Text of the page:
In Adam Lanza Aftermath, We Need Better Gun Control, Not More


Northern Illinois University, Virginia Tech, Tucson, Aurora, and Newtown. The common denominator across all five tragedies: a deranged individual with a clear history of mental illness who managed, despite laws in place to prevent such individuals from purchasing or possessing guns, to do exactly that. 

Contrary to the reflexive anti-gun rants of Mayor Michael Bloomberg and others on the left, gun laws are already strict enough to prohibit the mentally ill from purchasing, possessing, or owning a gun. Laws related to magazine capacity or regulating types of guns (handguns, assault-style weapons, etc.) do not make it any less likely that a mentally ill individual can acquire a gun and use it to commit a horrible crime. 

Forty-three states, the District of Columbia, and the federal government have laws prohibiting the sale of firearms to mentally ill individuals. The only thing legislators should consider changing is the antiquated language in the statutes (e.g., Illinois makes it a crime for the “mentally retarded” to possess a gun). A better definition of what mental illnesses (e.g., those causing impaired judgment, hallucinations, and mood swings) prevent a person from possessing or purchasing a gun, given society’s greater knowledge of mental illness, would make compliance with the law easier.

Instead of blaming guns or gun laws, state and federal legislators should consider legislation to require that treating physicians must report to the FBI’s NICS (National Instant Criminal Background Check System) when they diagnose someone with a mental illness that disqualifies the patient from owning a gun. They would not be required to report specifics, just the person’s name and that they were so diagnosed.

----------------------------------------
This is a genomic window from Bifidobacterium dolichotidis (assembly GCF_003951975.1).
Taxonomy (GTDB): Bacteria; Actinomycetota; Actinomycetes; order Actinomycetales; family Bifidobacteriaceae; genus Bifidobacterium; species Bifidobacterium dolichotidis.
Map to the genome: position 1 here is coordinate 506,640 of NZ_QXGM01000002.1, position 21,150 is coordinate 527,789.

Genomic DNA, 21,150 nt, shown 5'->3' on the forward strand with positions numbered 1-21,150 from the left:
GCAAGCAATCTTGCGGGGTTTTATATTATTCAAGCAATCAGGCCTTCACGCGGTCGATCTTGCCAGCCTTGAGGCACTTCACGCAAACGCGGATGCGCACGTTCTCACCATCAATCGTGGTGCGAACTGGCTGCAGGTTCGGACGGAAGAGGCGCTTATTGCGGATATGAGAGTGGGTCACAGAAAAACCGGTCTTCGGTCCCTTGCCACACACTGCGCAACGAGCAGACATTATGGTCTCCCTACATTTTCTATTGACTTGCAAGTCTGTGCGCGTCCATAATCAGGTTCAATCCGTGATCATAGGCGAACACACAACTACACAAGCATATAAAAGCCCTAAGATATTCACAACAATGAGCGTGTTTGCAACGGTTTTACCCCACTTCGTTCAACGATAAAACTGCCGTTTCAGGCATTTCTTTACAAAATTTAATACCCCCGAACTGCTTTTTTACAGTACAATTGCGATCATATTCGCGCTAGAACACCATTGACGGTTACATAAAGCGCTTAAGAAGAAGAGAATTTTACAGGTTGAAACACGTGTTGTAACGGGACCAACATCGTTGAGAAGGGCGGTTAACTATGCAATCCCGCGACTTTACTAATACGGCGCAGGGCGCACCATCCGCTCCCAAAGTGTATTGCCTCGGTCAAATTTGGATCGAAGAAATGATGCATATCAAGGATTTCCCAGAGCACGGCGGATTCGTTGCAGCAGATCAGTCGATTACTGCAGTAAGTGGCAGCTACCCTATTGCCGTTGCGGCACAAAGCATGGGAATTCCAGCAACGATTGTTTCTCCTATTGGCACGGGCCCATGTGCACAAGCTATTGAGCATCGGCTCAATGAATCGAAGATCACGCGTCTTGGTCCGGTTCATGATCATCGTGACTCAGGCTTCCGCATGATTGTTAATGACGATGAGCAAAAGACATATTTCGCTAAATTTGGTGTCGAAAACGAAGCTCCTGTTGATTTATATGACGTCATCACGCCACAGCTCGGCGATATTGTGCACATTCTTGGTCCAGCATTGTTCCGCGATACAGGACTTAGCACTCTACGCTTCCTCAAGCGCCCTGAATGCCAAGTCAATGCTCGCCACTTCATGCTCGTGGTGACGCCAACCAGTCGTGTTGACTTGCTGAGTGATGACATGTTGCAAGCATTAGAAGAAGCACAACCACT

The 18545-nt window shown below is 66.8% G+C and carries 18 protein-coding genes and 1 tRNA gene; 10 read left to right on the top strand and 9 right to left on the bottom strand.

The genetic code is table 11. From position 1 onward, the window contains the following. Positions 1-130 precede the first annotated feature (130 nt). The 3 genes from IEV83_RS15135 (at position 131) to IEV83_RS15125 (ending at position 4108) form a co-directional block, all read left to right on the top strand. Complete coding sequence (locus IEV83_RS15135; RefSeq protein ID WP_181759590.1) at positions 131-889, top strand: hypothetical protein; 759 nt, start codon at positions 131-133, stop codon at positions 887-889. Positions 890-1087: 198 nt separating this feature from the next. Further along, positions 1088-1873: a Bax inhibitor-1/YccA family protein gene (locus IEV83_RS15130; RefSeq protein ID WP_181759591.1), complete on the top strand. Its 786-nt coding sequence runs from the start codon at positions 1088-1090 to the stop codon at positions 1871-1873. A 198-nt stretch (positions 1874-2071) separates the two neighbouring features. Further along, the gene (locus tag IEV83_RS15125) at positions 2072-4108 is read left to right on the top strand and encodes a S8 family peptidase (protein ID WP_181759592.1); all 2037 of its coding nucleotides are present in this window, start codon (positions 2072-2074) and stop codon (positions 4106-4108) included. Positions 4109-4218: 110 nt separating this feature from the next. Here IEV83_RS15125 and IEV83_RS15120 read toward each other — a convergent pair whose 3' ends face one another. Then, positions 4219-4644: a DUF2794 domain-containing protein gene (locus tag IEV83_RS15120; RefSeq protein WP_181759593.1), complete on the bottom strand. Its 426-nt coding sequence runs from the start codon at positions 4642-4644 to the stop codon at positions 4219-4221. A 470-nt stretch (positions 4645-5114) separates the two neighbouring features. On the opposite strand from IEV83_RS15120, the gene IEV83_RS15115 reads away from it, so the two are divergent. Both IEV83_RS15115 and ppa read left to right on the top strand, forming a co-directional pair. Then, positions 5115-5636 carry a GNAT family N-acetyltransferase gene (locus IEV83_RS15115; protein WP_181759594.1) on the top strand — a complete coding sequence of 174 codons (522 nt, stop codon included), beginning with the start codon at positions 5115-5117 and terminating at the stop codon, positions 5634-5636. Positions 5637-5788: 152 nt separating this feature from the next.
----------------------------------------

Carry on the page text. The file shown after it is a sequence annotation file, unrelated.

The biggest impediments to such a disclosure requirement are physician-patient privilege rules. Such rules date to the earliest taking of the Hippocratic Oath, and are backed up by state and federal privacy laws. At the federal level, the Privacy Rule of HIPAA (Health Insurance Portability and Accountability Act) regulates the use and disclosure of Protected Health Information (PHI), any information concerning a person’s health status or types of care/treatment received. At the state level, individual states have similar laws, some more restrictive than the HIPAA laws. 

Doctor-patient privilege, especially for mental health professionals, is not absolute.  Therapists, psychologists, and psychiatrists already have a duty to warn and a duty to protect both their patient and others if they think their patient is a danger to himself or others. However, this rule does not sufficiently warn society that the patient shouldn’t have a gun. If the person has already acquired a gun before being identified by his doctor as a danger, then the community is already at too great a risk.

Federal and state medical privacy rules must be revised so doctors are: (1) required to report diagnoses of mental illness; and (2) are not so afraid of criminal or civil penalties for violating privacy rules that they abrogate their duties to warn and protect. Of course, the counter to this is that the disclosure of the diagnosis is an extreme invasion of privacy.  However, by limiting what information is accessible to outside parties, like gun retailers, patient privacy could be maintained. After all, to prevent these tragedies, a gun retailer does not need to know why he cannot sell someone a gun, just that he cannot sell someone a gun.